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July 13, 2017

For the Blog from Dr. Donald Lewis

The annual cicadas have been buzzing in the trees for the past week, and right on schedule, and right behind them, come the cicada killer wasps. 

Cicada killer wasps are 2-inches long with black and yellow marking and orange wings.  Their size makes them look and scary but they are not a threat to people and pets.  But still people want to kill them because of their size.

Cicada killers are a solitary wasp. There is no colony as there is with honey bees, bumble bees and yellowjackets.  Each female wasp works alone to dig a burrow and provision in with paralyzed cicadas that become the food source for her offspring.  Solitary wasps are not aggressive and they can be tolerated, though most people choose not to!

The wasps that are randomly flying back and forth over an area are the male wasps defending their territory.  Only female wasps and bees can sting.  The males are harmless and the females are too busy working to pay any attention to you.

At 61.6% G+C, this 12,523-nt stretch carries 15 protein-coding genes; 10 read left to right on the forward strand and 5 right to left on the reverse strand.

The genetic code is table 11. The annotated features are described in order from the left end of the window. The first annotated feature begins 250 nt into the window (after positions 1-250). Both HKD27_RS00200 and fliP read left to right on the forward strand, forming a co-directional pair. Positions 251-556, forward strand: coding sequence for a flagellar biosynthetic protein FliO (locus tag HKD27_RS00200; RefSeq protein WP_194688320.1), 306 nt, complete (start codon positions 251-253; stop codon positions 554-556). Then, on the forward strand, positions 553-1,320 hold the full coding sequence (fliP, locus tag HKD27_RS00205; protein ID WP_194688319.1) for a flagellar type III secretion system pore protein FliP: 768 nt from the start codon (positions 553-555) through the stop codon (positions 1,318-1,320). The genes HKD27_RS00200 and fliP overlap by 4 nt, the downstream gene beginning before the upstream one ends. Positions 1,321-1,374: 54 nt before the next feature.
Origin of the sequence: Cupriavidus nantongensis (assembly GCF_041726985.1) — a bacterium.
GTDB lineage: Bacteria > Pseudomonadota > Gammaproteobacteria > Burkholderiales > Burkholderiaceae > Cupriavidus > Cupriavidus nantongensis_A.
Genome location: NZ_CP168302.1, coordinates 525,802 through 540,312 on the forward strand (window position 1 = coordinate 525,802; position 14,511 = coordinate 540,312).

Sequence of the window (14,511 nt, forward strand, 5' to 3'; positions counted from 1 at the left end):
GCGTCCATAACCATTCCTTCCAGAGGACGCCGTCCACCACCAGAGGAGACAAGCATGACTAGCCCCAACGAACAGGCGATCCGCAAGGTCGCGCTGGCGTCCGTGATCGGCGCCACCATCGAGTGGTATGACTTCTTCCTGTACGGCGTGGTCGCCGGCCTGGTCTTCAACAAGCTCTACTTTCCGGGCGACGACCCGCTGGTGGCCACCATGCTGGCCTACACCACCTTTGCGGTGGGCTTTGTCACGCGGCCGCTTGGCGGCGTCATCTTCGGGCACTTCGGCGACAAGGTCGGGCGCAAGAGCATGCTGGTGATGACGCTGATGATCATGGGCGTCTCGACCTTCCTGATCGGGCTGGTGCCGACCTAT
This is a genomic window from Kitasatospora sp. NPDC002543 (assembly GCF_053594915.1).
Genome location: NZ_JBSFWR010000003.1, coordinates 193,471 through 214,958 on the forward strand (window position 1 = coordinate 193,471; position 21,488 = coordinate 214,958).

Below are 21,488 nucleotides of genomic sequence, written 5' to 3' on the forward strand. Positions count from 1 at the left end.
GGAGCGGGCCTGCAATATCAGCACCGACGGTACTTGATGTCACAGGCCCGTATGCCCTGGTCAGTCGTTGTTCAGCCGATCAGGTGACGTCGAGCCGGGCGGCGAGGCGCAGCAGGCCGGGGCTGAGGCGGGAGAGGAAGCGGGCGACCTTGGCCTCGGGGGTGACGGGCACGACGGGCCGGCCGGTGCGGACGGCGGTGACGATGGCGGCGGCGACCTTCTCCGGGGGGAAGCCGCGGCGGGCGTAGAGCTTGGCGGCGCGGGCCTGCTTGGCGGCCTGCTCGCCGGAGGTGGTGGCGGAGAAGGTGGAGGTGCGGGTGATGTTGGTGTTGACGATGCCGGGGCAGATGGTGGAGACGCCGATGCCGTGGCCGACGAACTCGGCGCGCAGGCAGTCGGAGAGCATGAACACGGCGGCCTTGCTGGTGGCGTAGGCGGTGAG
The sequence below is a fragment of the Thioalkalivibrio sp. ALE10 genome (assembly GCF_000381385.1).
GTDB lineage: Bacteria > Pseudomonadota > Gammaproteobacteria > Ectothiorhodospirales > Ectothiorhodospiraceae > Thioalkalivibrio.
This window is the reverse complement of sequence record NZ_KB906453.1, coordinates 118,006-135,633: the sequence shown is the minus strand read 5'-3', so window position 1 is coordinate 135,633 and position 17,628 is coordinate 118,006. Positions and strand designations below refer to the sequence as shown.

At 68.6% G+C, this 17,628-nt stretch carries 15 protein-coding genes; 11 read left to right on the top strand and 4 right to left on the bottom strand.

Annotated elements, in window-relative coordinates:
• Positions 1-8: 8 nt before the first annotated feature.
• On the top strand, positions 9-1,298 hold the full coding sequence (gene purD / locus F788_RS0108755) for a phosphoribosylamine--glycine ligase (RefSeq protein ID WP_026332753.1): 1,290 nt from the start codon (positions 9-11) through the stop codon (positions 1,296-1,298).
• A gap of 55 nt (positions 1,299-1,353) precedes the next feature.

Cicada killer wasp tunnels may be 12 to 24 inches deep in the ground. Burrows are usually in bare soil and at an edge.  The transitions between sand traps and turfgrass or between flower beds and turfgrass are favorite spots!  There is only one generation per year and populations vary greatly from place to place and from year to year.

When cicada killer wasps cannot be tolerated, control is usually accomplished by putting insecticide dust into the nest opening at night.  Liquid sprays applied to burrows do not work well because they soak into the soil.  Dusts or powdered insecticides work better.

Read more in our online article at

Donald R. Lewis


Department of Entomology

Iowa State University

Ames IA 50011



Video of Cicada Killer Wasp damaging golf green

August 6, 2021

On July 13, 2017, Dr. Donald Lewis of the Entomology Department put up a blog about Cicada Killer Wasps He also has an extension bulletin on this insect at 

This large wasp can sometimes be seen digging in golf greens looking for cicada larvae to sting and complete their life cycle.  They can do considerable damage.  Luckily, this is rare.

On August 2, 2021, Tom Meir, golf course superintendent at the Orchards golf course in Bellville, Ill. sent me this video of a Cicada Killer Wasp damaging one of his greens.  It shows the kind of damage that they can do to greens and other turf surfaces.